Funny enough, when my insurance provider processed that ER claim, it got kicked back and went under investigation. It was "recommended" that I pursue a worker's compensation claim. I didn't get the logic at the time. In fact, I wasn't about to make that call because tough times were imminent at work. This squeaky wheel needed no oil. I proceeded to walk on the beach like the doc said on occasion and smile and nod as much as I could to save face in front of a demanding clientele.

The moment I knew stress was taking over my life, I was present to the fact that I had been responding to years of scarcity and desperation instead of my own health and wellness. I'd gained over 25 pounds. On a weekly basis, I lived out of a suitcase and my car on Interstate 5 in road warrior mode. I mismanaged myself for years by treading through meaningless dialogue via email. I was too exhausted to have meaningful phone or face-to-face conversations in order to get my work projects accomplished. It was hard to tell my friends and family in Texas that "life in beautiful California was awesome" when I had only managed to go the beach around four times in the one year I lived in San Diego. Life, as I knew it, was a mirage of work.

The rock-bottom moment after the visit to the ER propelled me to choose that the insanity had to end. I talked to my doctor about doing more to rehab my body. She recommended and administered a whole body detoxification cleanse, and I connected with a great sports rehab chiropractor. I pursued regular yoga and fitness training at my gym and dropped the 25 pounds soon after. I prioritized these commitments and drank a TON of water (something I avoided when I had three hours of sitting on the freeway to look forward to)!! The acute pain in my neck subsided, and has been dormant for quite some time. Sleep came easier, as did clarity around my role at work.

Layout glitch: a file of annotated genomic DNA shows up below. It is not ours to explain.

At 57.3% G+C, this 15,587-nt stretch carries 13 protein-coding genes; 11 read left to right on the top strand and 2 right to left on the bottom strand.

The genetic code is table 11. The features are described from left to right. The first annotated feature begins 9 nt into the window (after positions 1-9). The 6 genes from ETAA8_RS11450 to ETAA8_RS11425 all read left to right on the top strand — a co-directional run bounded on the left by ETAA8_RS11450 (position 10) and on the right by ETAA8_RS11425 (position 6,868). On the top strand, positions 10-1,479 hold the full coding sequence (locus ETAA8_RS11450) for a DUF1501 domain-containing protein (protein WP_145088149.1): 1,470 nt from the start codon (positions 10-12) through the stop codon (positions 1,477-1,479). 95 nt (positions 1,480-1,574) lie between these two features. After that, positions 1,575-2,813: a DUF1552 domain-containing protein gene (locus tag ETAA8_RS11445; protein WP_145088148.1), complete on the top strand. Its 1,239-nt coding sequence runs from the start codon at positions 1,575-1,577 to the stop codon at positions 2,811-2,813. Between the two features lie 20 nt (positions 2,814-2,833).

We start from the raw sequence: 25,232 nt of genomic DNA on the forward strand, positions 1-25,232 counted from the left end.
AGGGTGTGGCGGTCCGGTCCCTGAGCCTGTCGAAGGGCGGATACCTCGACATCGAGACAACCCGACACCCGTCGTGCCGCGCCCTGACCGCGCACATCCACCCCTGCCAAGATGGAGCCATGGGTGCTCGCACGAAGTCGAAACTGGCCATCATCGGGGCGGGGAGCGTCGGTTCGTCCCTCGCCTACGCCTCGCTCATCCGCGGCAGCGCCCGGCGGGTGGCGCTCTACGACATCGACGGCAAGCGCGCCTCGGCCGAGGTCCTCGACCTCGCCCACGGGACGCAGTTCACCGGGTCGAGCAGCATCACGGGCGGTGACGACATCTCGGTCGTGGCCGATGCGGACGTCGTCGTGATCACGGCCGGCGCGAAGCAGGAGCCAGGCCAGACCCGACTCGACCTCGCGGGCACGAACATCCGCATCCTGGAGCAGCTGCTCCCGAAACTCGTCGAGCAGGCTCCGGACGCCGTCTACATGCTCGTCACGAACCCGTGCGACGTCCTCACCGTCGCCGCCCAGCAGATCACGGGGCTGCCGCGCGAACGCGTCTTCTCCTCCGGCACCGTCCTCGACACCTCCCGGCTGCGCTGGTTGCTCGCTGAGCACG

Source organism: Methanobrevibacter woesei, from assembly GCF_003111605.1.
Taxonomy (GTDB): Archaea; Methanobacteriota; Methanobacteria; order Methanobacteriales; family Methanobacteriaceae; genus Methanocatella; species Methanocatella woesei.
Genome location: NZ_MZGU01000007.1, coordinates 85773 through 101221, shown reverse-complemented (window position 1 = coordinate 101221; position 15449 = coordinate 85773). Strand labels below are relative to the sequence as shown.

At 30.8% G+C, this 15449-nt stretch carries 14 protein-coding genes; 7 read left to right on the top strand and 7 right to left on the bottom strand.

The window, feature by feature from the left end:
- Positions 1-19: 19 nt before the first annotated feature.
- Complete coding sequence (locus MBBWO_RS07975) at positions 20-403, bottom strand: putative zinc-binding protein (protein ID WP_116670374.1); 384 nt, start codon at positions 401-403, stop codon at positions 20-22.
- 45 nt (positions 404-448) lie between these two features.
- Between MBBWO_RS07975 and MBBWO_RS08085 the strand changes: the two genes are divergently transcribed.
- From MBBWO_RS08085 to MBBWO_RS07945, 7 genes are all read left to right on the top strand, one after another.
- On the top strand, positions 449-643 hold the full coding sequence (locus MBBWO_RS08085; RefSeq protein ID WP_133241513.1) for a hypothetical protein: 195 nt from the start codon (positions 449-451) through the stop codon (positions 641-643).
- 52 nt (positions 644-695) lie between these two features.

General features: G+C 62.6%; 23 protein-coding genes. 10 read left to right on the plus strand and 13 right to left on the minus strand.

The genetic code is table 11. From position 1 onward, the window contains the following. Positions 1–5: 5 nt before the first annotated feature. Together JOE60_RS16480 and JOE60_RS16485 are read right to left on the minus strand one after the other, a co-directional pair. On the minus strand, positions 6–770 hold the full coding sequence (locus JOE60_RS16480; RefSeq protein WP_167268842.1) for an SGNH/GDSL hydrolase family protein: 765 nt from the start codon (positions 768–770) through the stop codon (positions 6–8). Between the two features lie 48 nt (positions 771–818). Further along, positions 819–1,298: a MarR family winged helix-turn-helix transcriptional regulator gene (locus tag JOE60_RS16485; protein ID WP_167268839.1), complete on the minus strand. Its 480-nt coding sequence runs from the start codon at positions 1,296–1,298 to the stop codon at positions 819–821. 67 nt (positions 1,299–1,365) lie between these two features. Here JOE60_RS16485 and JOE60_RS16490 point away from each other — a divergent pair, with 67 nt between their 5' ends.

I took action on my work routines, like closing my home office door at a decent hour, and leaving my laptop there. I backed off when saying 'yes' would have been a win-lose situation, like obvious scenarios when my time and energy would have been bankrupted. My clients at the time were not going to get a quality experience from working with a shell of a person. When my layoff came in October 2008, I was stronger. I chose to move back to Austin, my hometown.

I walked confidently into an interview with a company knowing what I was NOT willing to sign up for. It just so happens that the firm specialized in individual productivity and team effectiveness, or "soft skills" methodology. In many ways, these approaches were what I needed all along. I wanted to take my personal experience to apply it to the business of people, and less about software and cutthroat VC funding rounds.

I am one of the lucky ones, and have been employed ever since. I have tools to manage my agreements and understand when I've said "yes" too many times. Don't get me wrong: it still happens, but I can renegotiate or call myself out when I've hit my limit. Not only do I get to teach professionals around the world about these tools and methodology, I get to live it. When I leave for vacation, I can disconnect from email. My team backs me up. It is quite empowering, and my customer satisfaction ratings are higher than ever. In 2008, work-related stress erased my semblance of a life. Today, I have the tools and experience to create harmony between work and life.

Is there a moment you hit a stress breaking point and knew you needed to change your life? If you'd like to share your story, please send personal essays under 1200 words to stress@huffingtonpost.com for consideration in this series.